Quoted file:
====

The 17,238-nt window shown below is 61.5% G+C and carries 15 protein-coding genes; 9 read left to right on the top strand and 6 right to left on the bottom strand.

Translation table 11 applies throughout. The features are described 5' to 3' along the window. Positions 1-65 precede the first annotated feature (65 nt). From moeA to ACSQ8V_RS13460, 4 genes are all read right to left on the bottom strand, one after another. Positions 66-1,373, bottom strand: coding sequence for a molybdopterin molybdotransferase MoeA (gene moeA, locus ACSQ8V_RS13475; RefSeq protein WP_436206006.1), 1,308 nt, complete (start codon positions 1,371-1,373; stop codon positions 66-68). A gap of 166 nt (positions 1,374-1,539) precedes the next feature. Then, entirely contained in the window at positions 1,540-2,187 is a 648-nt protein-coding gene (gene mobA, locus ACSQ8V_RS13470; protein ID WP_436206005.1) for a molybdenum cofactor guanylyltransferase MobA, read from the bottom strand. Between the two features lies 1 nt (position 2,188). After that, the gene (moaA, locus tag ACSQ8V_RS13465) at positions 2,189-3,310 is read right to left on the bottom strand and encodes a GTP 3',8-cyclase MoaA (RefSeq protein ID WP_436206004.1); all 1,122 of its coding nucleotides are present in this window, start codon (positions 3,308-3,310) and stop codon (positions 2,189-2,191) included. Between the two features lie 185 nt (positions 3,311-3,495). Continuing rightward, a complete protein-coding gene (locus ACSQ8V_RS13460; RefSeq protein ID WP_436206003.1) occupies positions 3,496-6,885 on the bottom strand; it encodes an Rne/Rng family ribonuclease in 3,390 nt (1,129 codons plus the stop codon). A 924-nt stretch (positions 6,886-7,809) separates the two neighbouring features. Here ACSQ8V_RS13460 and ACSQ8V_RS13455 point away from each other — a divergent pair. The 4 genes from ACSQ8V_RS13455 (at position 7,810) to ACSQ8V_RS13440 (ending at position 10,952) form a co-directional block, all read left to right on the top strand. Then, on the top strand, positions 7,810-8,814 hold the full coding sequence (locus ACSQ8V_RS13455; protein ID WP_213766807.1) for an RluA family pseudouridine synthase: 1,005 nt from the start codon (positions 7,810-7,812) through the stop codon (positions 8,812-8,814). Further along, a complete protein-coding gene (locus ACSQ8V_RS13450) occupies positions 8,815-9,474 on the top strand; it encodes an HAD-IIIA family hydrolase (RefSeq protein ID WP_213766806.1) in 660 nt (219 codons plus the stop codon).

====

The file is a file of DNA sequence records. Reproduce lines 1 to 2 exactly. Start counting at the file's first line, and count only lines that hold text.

The 17,238-nt window shown below is 61.5% G+C and carries 15 protein-coding genes; 9 read left to right on the top strand and 6 right to left on the bottom strand.

Translation table 11 applies throughout. The features are described 5' to 3' along the window. Positions 1-65 precede the first annotated feature (65 nt). From moeA to ACSQ8V_RS13460, 4 genes are all read right to left on the bottom strand, one after another. Positions 66-1,373, bottom strand: coding sequence for a molybdopterin molybdotransferase MoeA (gene moeA, locus ACSQ8V_RS13475; RefSeq protein WP_436206006.1), 1,308 nt, complete (start codon positions 1,371-1,373; stop codon positions 66-68). A gap of 166 nt (positions 1,374-1,539) precedes the next feature. Then, entirely contained in the window at positions 1,540-2,187 is a 648-nt protein-coding gene (gene mobA, locus ACSQ8V_RS13470; protein ID WP_436206005.1) for a molybdenum cofactor guanylyltransferase MobA, read from the bottom strand. Between the two features lies 1 nt (position 2,188). After that, the gene (moaA, locus tag ACSQ8V_RS13465) at positions 2,189-3,310 is read right to left on the bottom strand and encodes a GTP 3',8-cyclase MoaA (RefSeq protein ID WP_436206004.1); all 1,122 of its coding nucleotides are present in this window, start codon (positions 3,308-3,310) and stop codon (positions 2,189-2,191) included. Between the two features lie 185 nt (positions 3,311-3,495). Continuing rightward, a complete protein-coding gene (locus ACSQ8V_RS13460; RefSeq protein ID WP_436206003.1) occupies positions 3,496-6,885 on the bottom strand; it encodes an Rne/Rng family ribonuclease in 3,390 nt (1,129 codons plus the stop codon). A 924-nt stretch (positions 6,886-7,809) separates the two neighbouring features. Here ACSQ8V_RS13460 and ACSQ8V_RS13455 point away from each other — a divergent pair. The 4 genes from ACSQ8V_RS13455 (at position 7,810) to ACSQ8V_RS13440 (ending at position 10,952) form a co-directional block, all read left to right on the top strand. Then, on the top strand, positions 7,810-8,814 hold the full coding sequence (locus ACSQ8V_RS13455; protein ID WP_213766807.1) for an RluA family pseudouridine synthase: 1,005 nt from the start codon (positions 7,810-7,812) through the stop codon (positions 8,812-8,814). Further along, a complete protein-coding gene (locus ACSQ8V_RS13450) occupies positions 8,815-9,474 on the top strand; it encodes an HAD-IIIA family hydrolase (RefSeq protein ID WP_213766806.1) in 660 nt (219 codons plus the stop codon).